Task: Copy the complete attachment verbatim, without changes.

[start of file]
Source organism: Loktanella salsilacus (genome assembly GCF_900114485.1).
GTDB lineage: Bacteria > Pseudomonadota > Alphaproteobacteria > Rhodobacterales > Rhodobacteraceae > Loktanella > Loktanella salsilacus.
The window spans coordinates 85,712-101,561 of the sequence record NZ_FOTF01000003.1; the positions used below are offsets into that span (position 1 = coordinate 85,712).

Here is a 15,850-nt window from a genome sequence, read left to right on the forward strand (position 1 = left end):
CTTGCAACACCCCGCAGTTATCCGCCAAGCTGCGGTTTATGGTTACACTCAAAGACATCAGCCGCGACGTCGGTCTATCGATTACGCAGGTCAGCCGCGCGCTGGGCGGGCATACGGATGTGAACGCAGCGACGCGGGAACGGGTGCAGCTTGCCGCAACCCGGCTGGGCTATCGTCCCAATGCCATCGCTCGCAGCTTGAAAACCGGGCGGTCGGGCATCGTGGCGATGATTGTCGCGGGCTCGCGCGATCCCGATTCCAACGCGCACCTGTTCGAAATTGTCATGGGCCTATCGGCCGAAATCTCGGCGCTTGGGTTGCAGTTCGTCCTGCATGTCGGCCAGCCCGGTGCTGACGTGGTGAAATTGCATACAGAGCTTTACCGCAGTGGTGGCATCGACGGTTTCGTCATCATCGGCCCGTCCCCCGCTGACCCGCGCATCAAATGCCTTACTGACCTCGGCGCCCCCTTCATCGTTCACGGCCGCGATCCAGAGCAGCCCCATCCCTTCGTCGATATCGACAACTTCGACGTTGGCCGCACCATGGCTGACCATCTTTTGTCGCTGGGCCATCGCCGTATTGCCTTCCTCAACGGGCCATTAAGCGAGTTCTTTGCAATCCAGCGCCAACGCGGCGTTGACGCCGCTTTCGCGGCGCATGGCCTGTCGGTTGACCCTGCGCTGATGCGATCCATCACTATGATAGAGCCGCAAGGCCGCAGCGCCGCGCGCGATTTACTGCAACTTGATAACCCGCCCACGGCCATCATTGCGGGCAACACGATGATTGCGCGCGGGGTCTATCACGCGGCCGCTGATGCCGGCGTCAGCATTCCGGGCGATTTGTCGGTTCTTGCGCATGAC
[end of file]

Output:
Source organism: Loktanella salsilacus (genome assembly GCF_900114485.1).
GTDB lineage: Bacteria > Pseudomonadota > Alphaproteobacteria > Rhodobacterales > Rhodobacteraceae > Loktanella > Loktanella salsilacus.
The window spans coordinates 85,712-101,561 of the sequence record NZ_FOTF01000003.1; the positions used below are offsets into that span (position 1 = coordinate 85,712).

Here is a 15,850-nt window from a genome sequence, read left to right on the forward strand (position 1 = left end):
CTTGCAACACCCCGCAGTTATCCGCCAAGCTGCGGTTTATGGTTACACTCAAAGACATCAGCCGCGACGTCGGTCTATCGATTACGCAGGTCAGCCGCGCGCTGGGCGGGCATACGGATGTGAACGCAGCGACGCGGGAACGGGTGCAGCTTGCCGCAACCCGGCTGGGCTATCGTCCCAATGCCATCGCTCGCAGCTTGAAAACCGGGCGGTCGGGCATCGTGGCGATGATTGTCGCGGGCTCGCGCGATCCCGATTCCAACGCGCACCTGTTCGAAATTGTCATGGGCCTATCGGCCGAAATCTCGGCGCTTGGGTTGCAGTTCGTCCTGCATGTCGGCCAGCCCGGTGCTGACGTGGTGAAATTGCATACAGAGCTTTACCGCAGTGGTGGCATCGACGGTTTCGTCATCATCGGCCCGTCCCCCGCTGACCCGCGCATCAAATGCCTTACTGACCTCGGCGCCCCCTTCATCGTTCACGGCCGCGATCCAGAGCAGCCCCATCCCTTCGTCGATATCGACAACTTCGACGTTGGCCGCACCATGGCTGACCATCTTTTGTCGCTGGGCCATCGCCGTATTGCCTTCCTCAACGGGCCATTAAGCGAGTTCTTTGCAATCCAGCGCCAACGCGGCGTTGACGCCGCTTTCGCGGCGCATGGCCTGTCGGTTGACCCTGCGCTGATGCGATCCATCACTATGATAGAGCCGCAAGGCCGCAGCGCCGCGCGCGATTTACTGCAACTTGATAACCCGCCCACGGCCATCATTGCGGGCAACACGATGATTGCGCGCGGGGTCTATCACGCGGCCGCTGATGCCGGCGTCAGCATTCCGGGCGATTTGTCGGTTCTTGCGCATGAC